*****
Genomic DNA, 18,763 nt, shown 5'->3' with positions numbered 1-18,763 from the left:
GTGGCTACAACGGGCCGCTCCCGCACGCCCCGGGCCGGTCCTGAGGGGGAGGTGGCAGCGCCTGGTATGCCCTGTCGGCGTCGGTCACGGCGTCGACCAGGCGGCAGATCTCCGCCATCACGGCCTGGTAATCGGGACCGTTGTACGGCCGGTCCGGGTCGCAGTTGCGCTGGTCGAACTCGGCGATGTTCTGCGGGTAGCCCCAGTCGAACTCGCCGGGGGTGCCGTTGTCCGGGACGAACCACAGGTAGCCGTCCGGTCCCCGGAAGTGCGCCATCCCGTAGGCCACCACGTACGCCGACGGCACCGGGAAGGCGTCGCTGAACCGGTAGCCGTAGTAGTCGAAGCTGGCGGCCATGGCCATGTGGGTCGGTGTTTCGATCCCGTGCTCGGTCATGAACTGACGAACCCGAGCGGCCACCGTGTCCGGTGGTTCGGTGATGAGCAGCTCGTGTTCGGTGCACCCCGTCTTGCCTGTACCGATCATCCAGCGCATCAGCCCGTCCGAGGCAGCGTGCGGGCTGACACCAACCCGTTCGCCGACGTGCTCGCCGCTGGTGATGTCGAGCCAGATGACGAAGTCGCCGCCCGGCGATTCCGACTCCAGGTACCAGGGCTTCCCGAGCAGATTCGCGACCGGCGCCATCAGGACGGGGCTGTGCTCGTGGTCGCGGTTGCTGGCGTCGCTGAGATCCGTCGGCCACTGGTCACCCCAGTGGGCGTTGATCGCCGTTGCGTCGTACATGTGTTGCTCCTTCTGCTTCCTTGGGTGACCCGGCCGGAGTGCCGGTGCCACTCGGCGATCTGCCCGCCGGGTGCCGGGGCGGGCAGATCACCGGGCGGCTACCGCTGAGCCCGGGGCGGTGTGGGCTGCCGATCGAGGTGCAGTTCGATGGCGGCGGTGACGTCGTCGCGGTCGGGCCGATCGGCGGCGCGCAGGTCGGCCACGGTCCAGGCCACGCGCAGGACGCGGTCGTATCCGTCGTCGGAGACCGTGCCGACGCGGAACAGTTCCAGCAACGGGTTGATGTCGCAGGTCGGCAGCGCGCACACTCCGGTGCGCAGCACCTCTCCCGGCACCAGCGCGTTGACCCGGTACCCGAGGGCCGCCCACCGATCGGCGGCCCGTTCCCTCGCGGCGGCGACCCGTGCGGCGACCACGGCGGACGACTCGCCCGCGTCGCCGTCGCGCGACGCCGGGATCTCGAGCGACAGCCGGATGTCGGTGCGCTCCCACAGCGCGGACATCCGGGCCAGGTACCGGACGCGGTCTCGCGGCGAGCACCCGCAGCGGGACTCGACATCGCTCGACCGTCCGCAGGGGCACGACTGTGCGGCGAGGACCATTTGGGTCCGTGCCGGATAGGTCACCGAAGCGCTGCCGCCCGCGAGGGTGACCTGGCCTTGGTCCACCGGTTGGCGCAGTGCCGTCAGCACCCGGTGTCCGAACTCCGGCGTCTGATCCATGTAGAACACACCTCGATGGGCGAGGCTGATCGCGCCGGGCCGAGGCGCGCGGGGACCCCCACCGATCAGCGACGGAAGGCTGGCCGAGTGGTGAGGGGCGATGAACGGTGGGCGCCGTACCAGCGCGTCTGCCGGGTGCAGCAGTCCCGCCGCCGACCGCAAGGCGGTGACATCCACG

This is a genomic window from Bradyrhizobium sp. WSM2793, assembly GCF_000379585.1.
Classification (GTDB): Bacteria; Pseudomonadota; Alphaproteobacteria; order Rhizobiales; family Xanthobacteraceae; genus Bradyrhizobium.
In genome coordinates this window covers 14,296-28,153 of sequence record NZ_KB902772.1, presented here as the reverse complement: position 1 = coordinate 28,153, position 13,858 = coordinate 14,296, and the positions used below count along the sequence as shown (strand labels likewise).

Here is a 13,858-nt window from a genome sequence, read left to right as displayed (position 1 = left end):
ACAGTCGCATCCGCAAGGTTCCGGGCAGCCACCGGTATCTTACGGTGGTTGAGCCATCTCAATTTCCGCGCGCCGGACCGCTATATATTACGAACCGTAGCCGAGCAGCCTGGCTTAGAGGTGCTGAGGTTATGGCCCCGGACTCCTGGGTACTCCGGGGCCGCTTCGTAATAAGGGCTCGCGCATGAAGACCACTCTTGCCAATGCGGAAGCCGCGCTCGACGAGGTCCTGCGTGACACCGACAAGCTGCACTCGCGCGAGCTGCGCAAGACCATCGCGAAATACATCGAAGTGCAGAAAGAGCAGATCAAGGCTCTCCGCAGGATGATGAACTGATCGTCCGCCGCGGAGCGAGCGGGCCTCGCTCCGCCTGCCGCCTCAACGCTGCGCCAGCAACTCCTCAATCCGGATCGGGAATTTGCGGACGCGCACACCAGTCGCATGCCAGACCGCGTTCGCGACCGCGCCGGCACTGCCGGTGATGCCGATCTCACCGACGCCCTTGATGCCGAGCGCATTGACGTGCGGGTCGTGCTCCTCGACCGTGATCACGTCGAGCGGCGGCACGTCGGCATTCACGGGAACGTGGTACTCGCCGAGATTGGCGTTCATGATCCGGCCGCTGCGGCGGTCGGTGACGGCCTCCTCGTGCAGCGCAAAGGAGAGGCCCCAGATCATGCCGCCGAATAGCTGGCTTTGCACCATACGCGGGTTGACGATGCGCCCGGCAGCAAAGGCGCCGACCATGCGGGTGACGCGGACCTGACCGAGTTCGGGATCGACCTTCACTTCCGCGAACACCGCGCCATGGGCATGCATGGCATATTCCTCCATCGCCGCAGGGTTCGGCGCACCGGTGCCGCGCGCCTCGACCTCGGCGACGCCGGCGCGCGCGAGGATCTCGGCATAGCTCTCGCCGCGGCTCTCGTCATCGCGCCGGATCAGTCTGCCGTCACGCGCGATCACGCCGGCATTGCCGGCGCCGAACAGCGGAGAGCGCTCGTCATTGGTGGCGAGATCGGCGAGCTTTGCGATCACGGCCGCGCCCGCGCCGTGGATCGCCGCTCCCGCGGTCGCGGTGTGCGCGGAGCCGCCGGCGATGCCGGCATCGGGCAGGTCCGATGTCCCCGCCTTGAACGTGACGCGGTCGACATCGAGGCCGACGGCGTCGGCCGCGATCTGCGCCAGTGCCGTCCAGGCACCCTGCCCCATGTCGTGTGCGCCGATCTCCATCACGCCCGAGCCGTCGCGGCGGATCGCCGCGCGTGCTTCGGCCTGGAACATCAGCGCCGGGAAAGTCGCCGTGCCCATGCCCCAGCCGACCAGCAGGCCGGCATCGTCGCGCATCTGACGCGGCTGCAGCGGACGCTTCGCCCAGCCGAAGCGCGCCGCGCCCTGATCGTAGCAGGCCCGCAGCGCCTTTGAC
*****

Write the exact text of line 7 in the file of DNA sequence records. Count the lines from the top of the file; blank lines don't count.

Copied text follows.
ACAGTCGCATCCGCAAGGTTCCGGGCAGCCACCGGTATCTTACGGTGGTTGAGCCATCTCAATTTCCGCGCGCCGGACCGCTATATATTACGAACCGTAGCCGAGCAGCCTGGCTTAGAGGTGCTGAGGTTATGGCCCCGGACTCCTGGGTACTCCGGGGCCGCTTCGTAATAAGGGCTCGCGCATGAAGACCACTCTTGCCAATGCGGAAGCCGCGCTCGACGAGGTCCTGCGTGACACCGACAAGCTGCACTCGCGCGAGCTGCGCAAGACCATCGCGAAATACATCGAAGTGCAGAAAGAGCAGATCAAGGCTCTCCGCAGGATGATGAACTGATCGTCCGCCGCGGAGCGAGCGGGCCTCGCTCCGCCTGCCGCCTCAACGCTGCGCCAGCAACTCCTCAATCCGGATCGGGAATTTGCGGACGCGCACACCAGTCGCATGCCAGACCGCGTTCGCGACCGCGCCGGCACTGCCGGTGATGCCGATCTCACCGACGCCCTTGATGCCGAGCGCATTGACGTGCGGGTCGTGCTCCTCGACCGTGATCACGTCGAGCGGCGGCACGTCGGCATTCACGGGAACGTGGTACTCGCCGAGATTGGCGTTCATGATCCGGCCGCTGCGGCGGTCGGTGACGGCCTCCTCGTGCAGCGCAAAGGAGAGGCCCCAGATCATGCCGCCGAATAGCTGGCTTTGCACCATACGCGGGTTGACGATGCGCCCGGCAGCAAAGGCGCCGACCATGCGGGTGACGCGGACCTGACCGAGTTCGGGATCGACCTTCACTTCCGCGAACACCGCGCCATGGGCATGCATGGCATATTCCTCCATCGCCGCAGGGTTCGGCGCACCGGTGCCGCGCGCCTCGACCTCGGCGACGCCGGCGCGCGCGAGGATCTCGGCATAGCTCTCGCCGCGGCTCTCGTCATCGCGCCGGATCAGTCTGCCGTCACGCGCGATCACGCCGGCATTGCCGGCGCCGAACAGCGGAGAGCGCTCGTCATTGGTGGCGAGATCGGCGAGCTTTGCGATCACGGCCGCGCCCGCGCCGTGGATCGCCGCTCCCGCGGTCGCGGTGTGCGCGGAGCCGCCGGCGATGCCGGCATCGGGCAGGTCCGATGTCCCCGCCTTGAACGTGACGCGGTCGACATCGAGGCCGACGGCGTCGGCCGCGATCTGCGCCAGTGCCGTCCAGGCACCCTGCCCCATGTCGTGTGCGCCGATCTCCATCACGCCCGAGCCGTCGCGGCGGATCGCCGCGCGTGCTTCGGCCTGGAACATCAGCGCCGGGAAAGTCGCCGTGCCCATGCCCCAGCCGACCAGCAGGCCGGCATCGTCGCGCATCTGACGCGGCTGCAGCGGACGCTTCGCCCAGCCGAAGCGCGCCGCGCCCTGATCGTAGCAGGCCCGCAGCGCCTTTGAC